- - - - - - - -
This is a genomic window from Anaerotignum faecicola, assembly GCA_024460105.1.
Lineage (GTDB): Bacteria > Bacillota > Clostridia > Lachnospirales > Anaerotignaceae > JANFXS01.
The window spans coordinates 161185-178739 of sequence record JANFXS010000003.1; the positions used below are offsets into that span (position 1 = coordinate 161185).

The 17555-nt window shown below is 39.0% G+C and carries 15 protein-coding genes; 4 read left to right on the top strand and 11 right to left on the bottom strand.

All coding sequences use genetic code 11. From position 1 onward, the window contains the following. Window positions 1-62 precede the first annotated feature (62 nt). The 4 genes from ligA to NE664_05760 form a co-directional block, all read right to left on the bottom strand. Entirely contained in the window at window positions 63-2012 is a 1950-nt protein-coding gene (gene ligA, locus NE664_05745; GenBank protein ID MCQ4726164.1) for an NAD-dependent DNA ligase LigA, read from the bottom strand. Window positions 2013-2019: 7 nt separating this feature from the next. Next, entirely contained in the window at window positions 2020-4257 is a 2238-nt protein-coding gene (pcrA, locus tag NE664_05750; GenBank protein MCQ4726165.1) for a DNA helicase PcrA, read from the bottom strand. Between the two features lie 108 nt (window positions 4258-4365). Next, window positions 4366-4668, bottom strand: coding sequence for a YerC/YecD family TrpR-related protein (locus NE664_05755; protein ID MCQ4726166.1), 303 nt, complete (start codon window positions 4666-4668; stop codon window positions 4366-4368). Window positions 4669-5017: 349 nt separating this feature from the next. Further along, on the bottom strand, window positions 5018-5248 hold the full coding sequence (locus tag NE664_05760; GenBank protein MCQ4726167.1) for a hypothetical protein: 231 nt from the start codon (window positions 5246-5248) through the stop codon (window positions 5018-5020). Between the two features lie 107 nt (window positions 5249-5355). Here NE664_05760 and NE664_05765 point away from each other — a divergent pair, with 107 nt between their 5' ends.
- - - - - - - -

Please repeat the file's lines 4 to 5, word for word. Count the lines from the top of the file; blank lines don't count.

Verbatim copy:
The 17555-nt window shown below is 39.0% G+C and carries 15 protein-coding genes; 4 read left to right on the top strand and 11 right to left on the bottom strand.

All coding sequences use genetic code 11. From position 1 onward, the window contains the following. Window positions 1-62 precede the first annotated feature (62 nt). The 4 genes from ligA to NE664_05760 form a co-directional block, all read right to left on the bottom strand. Entirely contained in the window at window positions 63-2012 is a 1950-nt protein-coding gene (gene ligA, locus NE664_05745; GenBank protein ID MCQ4726164.1) for an NAD-dependent DNA ligase LigA, read from the bottom strand. Window positions 2013-2019: 7 nt separating this feature from the next. Next, entirely contained in the window at window positions 2020-4257 is a 2238-nt protein-coding gene (pcrA, locus tag NE664_05750; GenBank protein MCQ4726165.1) for a DNA helicase PcrA, read from the bottom strand. Between the two features lie 108 nt (window positions 4258-4365). Next, window positions 4366-4668, bottom strand: coding sequence for a YerC/YecD family TrpR-related protein (locus NE664_05755; protein ID MCQ4726166.1), 303 nt, complete (start codon window positions 4666-4668; stop codon window positions 4366-4368). Window positions 4669-5017: 349 nt separating this feature from the next. Further along, on the bottom strand, window positions 5018-5248 hold the full coding sequence (locus tag NE664_05760; GenBank protein MCQ4726167.1) for a hypothetical protein: 231 nt from the start codon (window positions 5246-5248) through the stop codon (window positions 5018-5020). Between the two features lie 107 nt (window positions 5249-5355). Here NE664_05760 and NE664_05765 point away from each other — a divergent pair, with 107 nt between their 5' ends.